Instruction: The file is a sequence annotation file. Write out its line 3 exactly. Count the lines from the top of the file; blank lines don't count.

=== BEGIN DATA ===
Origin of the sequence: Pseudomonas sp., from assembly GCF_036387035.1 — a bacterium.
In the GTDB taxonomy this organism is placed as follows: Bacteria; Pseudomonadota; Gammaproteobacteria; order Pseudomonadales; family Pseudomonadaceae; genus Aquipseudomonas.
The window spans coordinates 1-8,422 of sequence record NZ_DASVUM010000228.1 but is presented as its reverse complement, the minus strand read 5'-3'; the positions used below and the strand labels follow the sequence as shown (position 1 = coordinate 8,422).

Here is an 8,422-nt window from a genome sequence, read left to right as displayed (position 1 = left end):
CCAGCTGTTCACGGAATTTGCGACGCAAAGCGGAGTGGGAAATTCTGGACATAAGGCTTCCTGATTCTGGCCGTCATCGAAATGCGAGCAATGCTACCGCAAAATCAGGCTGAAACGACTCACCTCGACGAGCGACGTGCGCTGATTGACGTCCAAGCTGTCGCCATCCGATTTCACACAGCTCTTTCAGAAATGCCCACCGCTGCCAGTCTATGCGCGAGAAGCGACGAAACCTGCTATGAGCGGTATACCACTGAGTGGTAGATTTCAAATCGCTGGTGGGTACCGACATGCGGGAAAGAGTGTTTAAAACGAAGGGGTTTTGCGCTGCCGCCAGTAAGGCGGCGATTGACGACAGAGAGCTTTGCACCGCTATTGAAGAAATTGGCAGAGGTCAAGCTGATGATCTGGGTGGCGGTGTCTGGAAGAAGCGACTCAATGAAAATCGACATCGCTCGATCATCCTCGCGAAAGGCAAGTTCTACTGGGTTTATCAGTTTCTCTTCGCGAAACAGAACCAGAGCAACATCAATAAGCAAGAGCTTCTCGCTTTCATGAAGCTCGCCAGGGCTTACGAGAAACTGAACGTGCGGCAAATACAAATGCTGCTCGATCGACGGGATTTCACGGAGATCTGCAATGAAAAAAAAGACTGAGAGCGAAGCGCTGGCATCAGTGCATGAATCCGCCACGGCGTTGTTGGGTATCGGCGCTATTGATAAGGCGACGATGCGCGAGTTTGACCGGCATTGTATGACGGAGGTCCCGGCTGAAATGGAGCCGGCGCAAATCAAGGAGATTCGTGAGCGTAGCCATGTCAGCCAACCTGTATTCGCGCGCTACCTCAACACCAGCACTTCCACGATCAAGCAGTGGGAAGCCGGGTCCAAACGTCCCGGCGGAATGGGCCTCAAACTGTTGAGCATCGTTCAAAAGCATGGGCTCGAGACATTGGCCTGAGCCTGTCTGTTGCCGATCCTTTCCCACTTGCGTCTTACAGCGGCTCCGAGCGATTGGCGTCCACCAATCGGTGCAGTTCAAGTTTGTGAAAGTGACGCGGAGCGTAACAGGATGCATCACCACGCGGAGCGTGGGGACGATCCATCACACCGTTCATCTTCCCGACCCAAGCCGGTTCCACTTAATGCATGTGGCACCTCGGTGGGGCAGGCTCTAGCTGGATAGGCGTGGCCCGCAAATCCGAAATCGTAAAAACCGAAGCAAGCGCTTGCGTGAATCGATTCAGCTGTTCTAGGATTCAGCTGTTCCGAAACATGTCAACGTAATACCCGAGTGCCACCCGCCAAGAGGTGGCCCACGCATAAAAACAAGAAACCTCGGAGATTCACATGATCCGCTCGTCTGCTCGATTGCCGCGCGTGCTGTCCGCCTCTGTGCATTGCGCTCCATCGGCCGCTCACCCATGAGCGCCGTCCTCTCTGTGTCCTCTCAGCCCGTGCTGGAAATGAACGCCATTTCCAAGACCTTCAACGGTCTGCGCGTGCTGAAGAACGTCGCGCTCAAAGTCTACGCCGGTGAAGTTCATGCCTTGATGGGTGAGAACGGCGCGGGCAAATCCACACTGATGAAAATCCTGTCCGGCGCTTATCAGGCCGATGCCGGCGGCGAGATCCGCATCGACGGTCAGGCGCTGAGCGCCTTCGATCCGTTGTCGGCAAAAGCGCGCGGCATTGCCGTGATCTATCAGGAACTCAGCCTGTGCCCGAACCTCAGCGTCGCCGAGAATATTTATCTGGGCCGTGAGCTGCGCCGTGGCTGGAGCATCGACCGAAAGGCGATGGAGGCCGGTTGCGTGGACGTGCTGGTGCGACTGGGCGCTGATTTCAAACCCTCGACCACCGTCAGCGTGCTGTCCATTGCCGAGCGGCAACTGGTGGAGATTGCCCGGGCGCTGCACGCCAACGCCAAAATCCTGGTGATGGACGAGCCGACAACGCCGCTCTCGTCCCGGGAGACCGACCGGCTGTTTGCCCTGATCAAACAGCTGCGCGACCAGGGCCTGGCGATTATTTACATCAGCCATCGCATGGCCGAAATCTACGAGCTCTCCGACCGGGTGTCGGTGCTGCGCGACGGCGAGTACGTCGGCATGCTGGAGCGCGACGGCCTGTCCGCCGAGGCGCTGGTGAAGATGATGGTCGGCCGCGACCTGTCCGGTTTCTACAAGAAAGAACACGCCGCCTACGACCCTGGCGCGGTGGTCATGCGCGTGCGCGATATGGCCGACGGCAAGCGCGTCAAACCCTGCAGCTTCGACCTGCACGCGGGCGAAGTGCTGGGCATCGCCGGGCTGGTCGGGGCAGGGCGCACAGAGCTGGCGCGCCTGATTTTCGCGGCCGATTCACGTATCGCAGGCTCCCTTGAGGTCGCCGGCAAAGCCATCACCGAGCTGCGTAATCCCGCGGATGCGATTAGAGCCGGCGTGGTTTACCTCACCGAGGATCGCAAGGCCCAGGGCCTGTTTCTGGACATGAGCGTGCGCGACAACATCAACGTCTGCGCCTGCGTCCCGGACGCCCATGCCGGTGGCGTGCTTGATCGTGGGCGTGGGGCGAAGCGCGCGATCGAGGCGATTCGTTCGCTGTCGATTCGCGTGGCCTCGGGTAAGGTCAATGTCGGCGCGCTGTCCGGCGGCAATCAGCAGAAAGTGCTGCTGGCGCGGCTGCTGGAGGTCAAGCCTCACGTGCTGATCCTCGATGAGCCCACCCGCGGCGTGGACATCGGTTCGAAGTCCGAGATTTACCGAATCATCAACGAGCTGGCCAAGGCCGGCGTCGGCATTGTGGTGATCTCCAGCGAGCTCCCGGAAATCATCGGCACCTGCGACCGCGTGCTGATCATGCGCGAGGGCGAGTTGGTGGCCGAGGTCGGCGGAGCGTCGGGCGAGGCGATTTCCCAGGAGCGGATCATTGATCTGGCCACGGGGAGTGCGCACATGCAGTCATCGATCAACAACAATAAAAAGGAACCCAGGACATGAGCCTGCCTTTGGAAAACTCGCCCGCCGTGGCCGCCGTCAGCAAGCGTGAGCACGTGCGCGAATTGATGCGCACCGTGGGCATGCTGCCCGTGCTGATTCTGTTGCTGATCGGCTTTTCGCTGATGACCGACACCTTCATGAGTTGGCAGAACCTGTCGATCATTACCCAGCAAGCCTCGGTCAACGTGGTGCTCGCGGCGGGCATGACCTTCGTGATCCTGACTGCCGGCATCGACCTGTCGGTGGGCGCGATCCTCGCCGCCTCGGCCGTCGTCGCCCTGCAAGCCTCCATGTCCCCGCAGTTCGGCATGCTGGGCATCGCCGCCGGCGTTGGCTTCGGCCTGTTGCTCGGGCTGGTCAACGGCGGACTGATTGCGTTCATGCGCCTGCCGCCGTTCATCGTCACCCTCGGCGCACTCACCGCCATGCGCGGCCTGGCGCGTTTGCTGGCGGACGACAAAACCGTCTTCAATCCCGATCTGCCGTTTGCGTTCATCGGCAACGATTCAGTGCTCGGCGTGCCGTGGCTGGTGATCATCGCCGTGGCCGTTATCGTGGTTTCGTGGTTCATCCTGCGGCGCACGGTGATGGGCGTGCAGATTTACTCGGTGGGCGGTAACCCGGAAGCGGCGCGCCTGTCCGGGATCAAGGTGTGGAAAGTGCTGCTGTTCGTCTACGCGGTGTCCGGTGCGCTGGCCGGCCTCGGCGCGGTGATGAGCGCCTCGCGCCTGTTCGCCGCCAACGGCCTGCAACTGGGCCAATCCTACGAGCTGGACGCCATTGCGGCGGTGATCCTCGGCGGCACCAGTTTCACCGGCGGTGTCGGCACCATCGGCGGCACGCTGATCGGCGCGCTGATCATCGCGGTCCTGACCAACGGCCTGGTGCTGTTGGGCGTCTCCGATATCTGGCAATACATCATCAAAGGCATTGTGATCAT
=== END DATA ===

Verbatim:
The window spans coordinates 1-8,422 of sequence record NZ_DASVUM010000228.1 but is presented as its reverse complement, the minus strand read 5'-3'; the positions used below and the strand labels follow the sequence as shown (position 1 = coordinate 8,422).